Hirai: So instead of moving forcefully with your muscles you move in accordance with nature.
Yamaguchi: Yes. One parallel between zazen and taijiquan is the three elements specified in training the human organism: body, breath and mind. The body is adjusted, the breath is adjusted and the mind is adjusted. But there is one important point. Ultimately these three must become one through diligent practice and proficiency. When the three become one there is no longer name or form. That is to say, all that remains is flow – a flow with deep breaths in which body and mind are aligned.
The mind decides what to do. It directs the flow to the upper right, lower left, front, back, in all directions as it wills. This is the movement of taijiquan. When one enters the third of the five stages it becomes possible to proceed from form to formlessness. From formlessness one then proceeds to xinji, which can be translated as ‘vital secret of the mind.’ It reminds me of the words of Einstein. He said that there is a deeply hidden secret behind the world of objects and that truth is beautiful in its simplicity. The vital secret of the mind is in this same place. When one enters the body and then goes into the realm of the mind, the vital secret is experienced as unity of mind. In Zen this is called non-differentiated knowledge. It’s knowledge that’s beyond conceptualization.
Hirai: So it’s possible to enter such places in the mind by investigating bodily movements in taijiquan?
Yamaguchi: That’s right. It leads to the mind. Thich Nhat Hanh described this same process very simply. He said in practicing concentration you start with observation but then you gradually move to participation. He taught mindfulness.
Hirai: The word mindfulness is used frequently. Buddha spoke of it also and it started from there…
Yamaguchi: Yes. So there is observation and participation. The Zen master Dogen also spoke of this. In Zen we practice concentration. In the practice of concentration, ‘observation’ corresponds to practicing with total determination while ‘participation’ corresponds to practicing with such determination that the practice is forgotten. There is no longer awareness of determination. Once at this place of forgetting one can experience inspiration. This is called living in the secret of mind. There’s no longer any differentiation, just knowing.
Hirai: What they are saying in Zen…
Yamaguchi: It’s the same as ‘seeing in the secret of mind’ in taijiquan. I came to understand this point through my last teacher, Feng Zhiqiang, who taught the unification of heaven, earth and man. The three are brought together as one. Once I understood this I also understood that it’s the same in zazen. This is really the first realization. When heaven and earth are truly connected, you enter a place where there can’t be anymore differentiation. Differentiation is where up is not down and down is not up. However when up and down are connected by one single pillar the two can no longer be separated. It’s a posture where separation is not possible.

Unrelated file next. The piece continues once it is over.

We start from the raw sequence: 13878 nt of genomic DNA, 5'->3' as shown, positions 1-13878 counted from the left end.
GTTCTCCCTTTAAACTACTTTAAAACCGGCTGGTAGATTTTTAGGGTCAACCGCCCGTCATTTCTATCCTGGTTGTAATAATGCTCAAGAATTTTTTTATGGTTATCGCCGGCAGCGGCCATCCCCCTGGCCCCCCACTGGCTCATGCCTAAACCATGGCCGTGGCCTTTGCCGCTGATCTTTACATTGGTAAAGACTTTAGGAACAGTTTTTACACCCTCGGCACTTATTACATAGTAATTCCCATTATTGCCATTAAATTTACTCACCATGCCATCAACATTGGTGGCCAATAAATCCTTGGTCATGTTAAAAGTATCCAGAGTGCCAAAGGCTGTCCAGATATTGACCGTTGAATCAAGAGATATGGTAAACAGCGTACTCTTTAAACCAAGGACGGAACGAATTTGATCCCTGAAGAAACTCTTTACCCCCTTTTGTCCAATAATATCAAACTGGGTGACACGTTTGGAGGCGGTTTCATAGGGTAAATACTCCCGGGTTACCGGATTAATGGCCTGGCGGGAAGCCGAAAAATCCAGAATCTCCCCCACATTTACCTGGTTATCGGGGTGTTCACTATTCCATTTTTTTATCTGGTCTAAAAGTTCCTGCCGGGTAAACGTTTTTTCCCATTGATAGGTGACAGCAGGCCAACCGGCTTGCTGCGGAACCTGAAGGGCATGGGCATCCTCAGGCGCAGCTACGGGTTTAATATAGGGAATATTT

As for the mind, it enters the place of knowing without differentiation. I found that it’s the same with zazen after going back and researching once more. The mechanics can be described as the sinking of qi down to the dantian or abdomen. There is the sense of the belly becoming full as one breaths out and the back of the neck naturally becomes erect.
Hirai: You’ve been speaking about what you’ve felt in your body, not about reasoning or concepts, not matters of discussion. If I may ask again, how does the body move in taijiquan and what are the results?
Yamaguchi: In taijiquan there is the principle of entering the state of taiji at the end of each movement. For example if there are 74 forms you would enter that state 74 times. What happens is that you breathe out. Then you relax the qi down to the dandian at the center of the body. Relaxing the qi downwards means you let your shoulders, elbows and chest fall with the gravitational pull. Then the neck will stand up straight. The technical terms for this are xu ling ding jin (straighten neck and suspend head) and qi chen dan tian (sink qi to dantian).
Hirai: These moments arise during the performance of the taijiquan movements?
Yamaguchi: Yes, they do. I used to think that taijiquan was a means and that the goal was satori, enlightenment. But that wasn’t the case. The state emerges in the midst of practice. This is what Dogen taught as the ‘oneness of practice and attainment.’ It’s during the discipline of practice that enlightenment arises. So taijiquan is not a means. Nor is zazen.
Hirai: It arises in the movements.
Yamaguchi: It’s a field that emerges, you could say. The ‘union of heaven, earth and man’ refers to this state of being.
Hirai: It arises during taijiquan…
Yamaguchi: A force that pulls upwards as well.
Hirai: Does the same thing happen while you are practicing zazen?
Yamaguchi: It’s the same mechanics. I was able to learn it through taijiquan.
Hirai: Since you were young you were seeking the world where everything would be alright whichever way things fell.
Yamaguchi: And this was the answer. What it means is that it’s okay to be at heaven, okay to be at earth, okay to be in front or to the back, to the right or to the left. Everything connected for me. The true answer is that there is no falling. The world where everything will be alright is the world in which there is no falling to begin with because everything has become connected. This is world then transforms into ecstatic joy with the power of knowing. The person who knows that everything will be okay no matter what can smile genuinely. The heart experiences joy, peace, freedom and peace that all people are seeking. It doesn’t matter what happens in the outside world.
Hirai: It’s an experience that’s far from reach for somebody like me who hasn’t trained seriously. And yet I feel as if I’ve had a glimpse of the truth.
Yamaguchi: That’s what I was looking for when I first became a monk. It’s something that’s inside of you, first of all. Then, when heaven and earth are connected, the separation between the self and everything else starts to disappear. You become deeply moved by the fact of existence. This is why I feel that it is my mission to pass on taijiquan as a ‘moving Zen’ to future generations.